Some of these wonderful inventions are then mandated by the government — for example, in most of the US an apartment can not be offered for rent without a) refrigerator; b) stove; c) flush toilet. But without the greedy (and arrogant) corporations making those things available — and affordable — first, how would these regulators even know, what to mandate?

Comment Re:Not a single time traveler? (Score 1) 1394

I see references online for "Hawking has never been interested in how high his IQ is, but it has been estimated to be over 160.", which puts that as a lower bound, but not at 160. My IQ as tested in elementary school was over 160, so I suppose that doesn't seem super high to me. I'd guess Hawking's at much higher than 160. Without direct testing comparisons, there is a lot of "estimating" that goes on by various people, but pretty much anything over 150 is going to start getting into the realm where it tough for most people differentiate.

With ./ being a gathering of (in part) stereotypical nerds, I'd imagine the IQ distribution here isn't exactly "normal", either, but I'd also expect if you had a room full of people who earned over a Billion dollars, you'll likely find some pretty smart folks there as well, otherwise why doesn't everyone do it?

Comment Re:Perhaps globalism might be in fear for once. (Score 1) 1394

an HHS pick who passed laws to specifically help his stock picks (and I don't mean made it easier to trade stocks - he bought stocks and then helped pass laws that made those company's stock prices go up)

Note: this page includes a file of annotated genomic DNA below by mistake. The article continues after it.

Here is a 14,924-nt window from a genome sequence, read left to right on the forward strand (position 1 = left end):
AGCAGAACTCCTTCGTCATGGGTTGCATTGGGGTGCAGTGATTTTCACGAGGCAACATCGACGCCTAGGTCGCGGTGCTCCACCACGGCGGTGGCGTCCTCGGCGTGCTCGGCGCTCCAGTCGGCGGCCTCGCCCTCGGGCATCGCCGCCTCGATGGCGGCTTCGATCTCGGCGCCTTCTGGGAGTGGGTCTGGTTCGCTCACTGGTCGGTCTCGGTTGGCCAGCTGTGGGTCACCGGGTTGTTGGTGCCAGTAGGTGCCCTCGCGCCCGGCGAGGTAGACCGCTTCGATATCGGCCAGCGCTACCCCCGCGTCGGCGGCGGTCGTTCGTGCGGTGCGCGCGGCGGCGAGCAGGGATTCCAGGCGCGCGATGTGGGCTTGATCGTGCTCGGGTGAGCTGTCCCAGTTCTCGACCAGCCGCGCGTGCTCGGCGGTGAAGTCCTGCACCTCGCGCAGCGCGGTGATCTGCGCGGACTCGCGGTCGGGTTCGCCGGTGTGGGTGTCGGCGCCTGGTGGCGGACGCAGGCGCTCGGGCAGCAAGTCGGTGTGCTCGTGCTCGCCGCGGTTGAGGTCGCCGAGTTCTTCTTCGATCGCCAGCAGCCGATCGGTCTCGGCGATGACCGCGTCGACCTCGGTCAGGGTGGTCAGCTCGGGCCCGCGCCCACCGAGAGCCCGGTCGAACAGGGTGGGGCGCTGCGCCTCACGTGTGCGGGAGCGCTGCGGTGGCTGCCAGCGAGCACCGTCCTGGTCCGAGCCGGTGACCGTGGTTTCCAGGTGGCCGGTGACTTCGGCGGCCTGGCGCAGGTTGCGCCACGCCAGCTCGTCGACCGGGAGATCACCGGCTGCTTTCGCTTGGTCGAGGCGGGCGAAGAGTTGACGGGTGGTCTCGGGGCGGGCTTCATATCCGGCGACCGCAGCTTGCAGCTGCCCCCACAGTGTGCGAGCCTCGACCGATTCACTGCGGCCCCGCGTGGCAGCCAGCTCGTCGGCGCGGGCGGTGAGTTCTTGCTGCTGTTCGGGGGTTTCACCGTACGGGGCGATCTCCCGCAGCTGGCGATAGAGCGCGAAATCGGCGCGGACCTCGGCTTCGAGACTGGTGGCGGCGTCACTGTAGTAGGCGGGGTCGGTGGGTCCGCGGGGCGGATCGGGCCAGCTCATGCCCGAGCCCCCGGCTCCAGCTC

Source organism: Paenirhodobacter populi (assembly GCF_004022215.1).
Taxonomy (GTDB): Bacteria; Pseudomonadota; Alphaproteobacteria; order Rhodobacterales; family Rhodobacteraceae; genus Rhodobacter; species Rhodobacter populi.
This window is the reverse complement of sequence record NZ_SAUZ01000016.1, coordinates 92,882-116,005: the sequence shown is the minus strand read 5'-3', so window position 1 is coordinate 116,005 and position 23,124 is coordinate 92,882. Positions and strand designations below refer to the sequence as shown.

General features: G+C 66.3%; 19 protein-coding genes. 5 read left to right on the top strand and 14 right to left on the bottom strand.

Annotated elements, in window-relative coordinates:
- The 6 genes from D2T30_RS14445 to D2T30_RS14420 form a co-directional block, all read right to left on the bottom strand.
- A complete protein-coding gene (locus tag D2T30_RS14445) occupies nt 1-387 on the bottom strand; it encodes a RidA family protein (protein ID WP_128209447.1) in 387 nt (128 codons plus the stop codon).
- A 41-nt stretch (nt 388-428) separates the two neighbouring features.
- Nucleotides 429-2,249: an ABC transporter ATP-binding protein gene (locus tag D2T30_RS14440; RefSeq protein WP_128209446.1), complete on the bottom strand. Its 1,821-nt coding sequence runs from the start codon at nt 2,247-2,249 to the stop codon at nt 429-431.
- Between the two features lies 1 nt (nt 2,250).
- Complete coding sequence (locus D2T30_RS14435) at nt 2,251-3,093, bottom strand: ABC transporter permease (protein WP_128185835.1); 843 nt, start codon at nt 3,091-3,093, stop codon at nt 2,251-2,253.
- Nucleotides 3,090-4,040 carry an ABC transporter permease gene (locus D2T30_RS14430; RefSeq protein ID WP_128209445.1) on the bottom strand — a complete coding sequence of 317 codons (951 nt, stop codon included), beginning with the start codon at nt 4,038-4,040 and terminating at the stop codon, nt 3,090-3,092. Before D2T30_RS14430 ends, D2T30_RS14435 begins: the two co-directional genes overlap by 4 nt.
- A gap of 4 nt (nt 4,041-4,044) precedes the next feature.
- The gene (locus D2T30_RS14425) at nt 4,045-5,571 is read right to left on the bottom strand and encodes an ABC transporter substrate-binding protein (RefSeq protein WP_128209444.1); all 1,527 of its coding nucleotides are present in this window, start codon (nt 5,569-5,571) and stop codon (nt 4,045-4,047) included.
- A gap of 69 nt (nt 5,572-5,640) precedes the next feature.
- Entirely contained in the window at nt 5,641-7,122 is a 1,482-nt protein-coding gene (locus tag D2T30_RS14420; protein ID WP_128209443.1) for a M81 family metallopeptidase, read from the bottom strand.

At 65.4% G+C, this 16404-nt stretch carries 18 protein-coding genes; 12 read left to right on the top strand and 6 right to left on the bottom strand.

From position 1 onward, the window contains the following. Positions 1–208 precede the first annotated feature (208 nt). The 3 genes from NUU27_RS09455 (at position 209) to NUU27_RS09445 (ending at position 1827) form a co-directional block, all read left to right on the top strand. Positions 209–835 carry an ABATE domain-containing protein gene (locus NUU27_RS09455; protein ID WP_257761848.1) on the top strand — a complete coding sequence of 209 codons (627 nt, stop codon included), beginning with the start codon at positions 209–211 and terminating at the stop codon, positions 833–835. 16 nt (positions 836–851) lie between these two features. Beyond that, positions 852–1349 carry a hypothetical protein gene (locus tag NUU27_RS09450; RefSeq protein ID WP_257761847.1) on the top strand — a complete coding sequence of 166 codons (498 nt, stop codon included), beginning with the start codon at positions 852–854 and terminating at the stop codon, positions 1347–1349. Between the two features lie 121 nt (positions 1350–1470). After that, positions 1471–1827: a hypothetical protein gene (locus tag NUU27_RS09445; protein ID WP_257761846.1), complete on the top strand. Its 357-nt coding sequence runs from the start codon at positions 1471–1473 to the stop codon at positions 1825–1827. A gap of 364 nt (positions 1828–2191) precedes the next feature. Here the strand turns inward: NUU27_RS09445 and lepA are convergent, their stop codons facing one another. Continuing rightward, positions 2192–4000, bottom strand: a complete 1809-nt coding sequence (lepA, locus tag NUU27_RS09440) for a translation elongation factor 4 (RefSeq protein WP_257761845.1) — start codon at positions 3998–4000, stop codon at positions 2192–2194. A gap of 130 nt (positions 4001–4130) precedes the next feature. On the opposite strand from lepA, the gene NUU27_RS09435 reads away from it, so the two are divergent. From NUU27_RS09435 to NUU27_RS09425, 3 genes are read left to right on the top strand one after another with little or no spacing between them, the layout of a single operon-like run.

You really think someone with a net worth of $10-15 million would spend more than 10 minutes trying to make a stock purchase worth $2600 go up? What does he have to gain, a few hundred dollars if it jumps up 20%? Seems a lot more credible that his broker picked it as part of a basket of stocks and he didn't even consciously know about it in relation to the law in question, let alone create some giant legal conspiracy to make a couple hundred dollars...

Comment Re:Not a single time traveler? (Score 1) 1394

Based on his original SAT score of 1206, Bush's IQ was about 123. He also got good grades at Yale, which correlate with that as well. Also, whether or not you are defending Vietnam or Texas, or if your buddy runs the local guard air group, you still have to pass the same tests to go to and graduate from fighter pilot school in the military. Pretty sure that's what the OP was referring to.

Obama refused to release his specific school info, but we know the class average for his acceptance group of 67 was an SAT score of 1100, which would correlate to an IQ of 115, so that's the best info we have available for him.

Just because Bush spoke like a Texan, people make assumptions around intelligence based on his accent and choice of phrases, but don't let your regional prejudice override the actual facts available.

P.S. Trump's estimated IQ based on his Wharton acceptance is 156. Try not to be taken in by his carefully calculated public persona.